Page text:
Reynaldo Lopez’s six strong innings wasted as A’s walk off, sweep White Sox

Shortstop Jose Rondon’s throwing error in the ninth inning sends the Sox to their eighth consecutive loss at the Oakland Coliseum.

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OAKLAND, Calif. — Struggling White Sox right-hander Reynaldo Lopez made good on his promise.

Lopez, his role in the team’s future losing some footing after he posted a worst-in-the-majors 6.34 ERA before the All-Star break, said he would clear his mind during the break and come back fresh, renewed and ready to perform in a better state of mind.

Six innings of one-run ball against the Athletics — the only run unearned because of a fielding error by third baseman Yoan Moncada — strongly suggested he did just that.

‘‘The All-Star break gives everybody a chance to take a step back,’’ manager Rick Renteria said. ‘‘A lot of it has more to do with conviction and a mindset. He’s got the stuff.

‘‘Today was a tremendously positive outing for him. He was challenged, and he responded.”

Aside from a go-ahead home run by Eloy Jimenez in the seventh, there wasn’t much more positive news for the Sox, who lost 3-2 in walk-off fashion as the A’s completed a three-game sweep.

Pinch hitter Chad Pinder led off the ninth with a single against left-hander Jace Fry and scored from first when shortstop Jose Rondon’s errant throw on an attempted force at second rolled into the spacious foul territory at the Oakland Coliseum, where the Sox have lost eight consecutive games.

‘‘It just went wrong,’’ Rondon said through a translator. ‘‘I didn’t have the best angle to throw the ball, and it got away.

‘‘This is a big ballpark with wide foul territory. When you make a bad throw, you’re giving them a chance to round the bases.’’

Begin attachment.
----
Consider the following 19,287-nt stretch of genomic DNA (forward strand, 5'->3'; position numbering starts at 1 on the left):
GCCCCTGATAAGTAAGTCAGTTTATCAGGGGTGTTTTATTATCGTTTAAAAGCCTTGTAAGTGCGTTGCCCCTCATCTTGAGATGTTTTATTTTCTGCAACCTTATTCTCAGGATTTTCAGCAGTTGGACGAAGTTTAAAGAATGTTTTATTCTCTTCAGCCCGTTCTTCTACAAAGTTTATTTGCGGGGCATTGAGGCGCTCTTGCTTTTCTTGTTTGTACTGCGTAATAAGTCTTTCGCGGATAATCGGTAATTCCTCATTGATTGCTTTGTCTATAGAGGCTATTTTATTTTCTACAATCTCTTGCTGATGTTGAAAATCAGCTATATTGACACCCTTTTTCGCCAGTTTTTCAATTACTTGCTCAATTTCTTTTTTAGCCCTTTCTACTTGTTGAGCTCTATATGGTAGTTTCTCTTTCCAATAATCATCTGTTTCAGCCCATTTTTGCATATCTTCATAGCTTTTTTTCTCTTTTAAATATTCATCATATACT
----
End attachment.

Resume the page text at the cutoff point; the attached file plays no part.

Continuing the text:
As tough as the loss was for the Sox, Lopez’s outing was a silver lining. He got swinging strikeouts on a 97 mph fastball, a slider and a changeup on his way to allowing three hits and fanning seven. Pitching coaches Don Cooper and Curt Hasler had told Lopez to stay behind his pitches, but the mental side had been his bugaboo.

‘‘I kept my focus, no matter the situation, during this game,’’ Lopez said through a translator. ‘‘In the first half, there was always something that made me lose focus. That was the key: I didn’t let anything bother me.’’

Renteria opened the A’s seventh with right-hander Evan Marshall protecting a 2-1 lead, which Jimenez had supplied with his 17th homer leading off the top of the inning.

But Marshall hung a 1-2 breaking ball to Ramon Laureano, who tied the score with his 18th homer.

‘‘If anybody is [asking about pulling Lopez], that’s not the question to ask,’’ Renteria said. ‘‘The question to ask is, how could we score more runs?’’

Before the game, Renteria had voiced the overriding feeling about Lopez, who was the Sox’ best starter last season with a 3.91 ERA.

‘‘It’s frustrating for him; it’s frustrating for everybody,’’ Renteria said about Lopez’s first half. ‘‘It involves the mental approach. Sometimes we get in our own way. For him, physically speaking, I think he has it. You’ve got to go out there and compete and not worry about too much.’’

Lopez didn’t against the A’s, and the results were there.

‘‘The key was the focus,’’ he said. ‘‘I was able to keep it on every pitch. I was able to throw every pitch with conviction.’’

The A’s, who are in wild-card contention, won for the 10th time in their last 12 games. The Sox will try to regroup with four games against the Royals, who are well below them in the standings.

‘‘Any game like this is a tough one,’’ Renteria said. ‘‘The question is, how do we respond?’’

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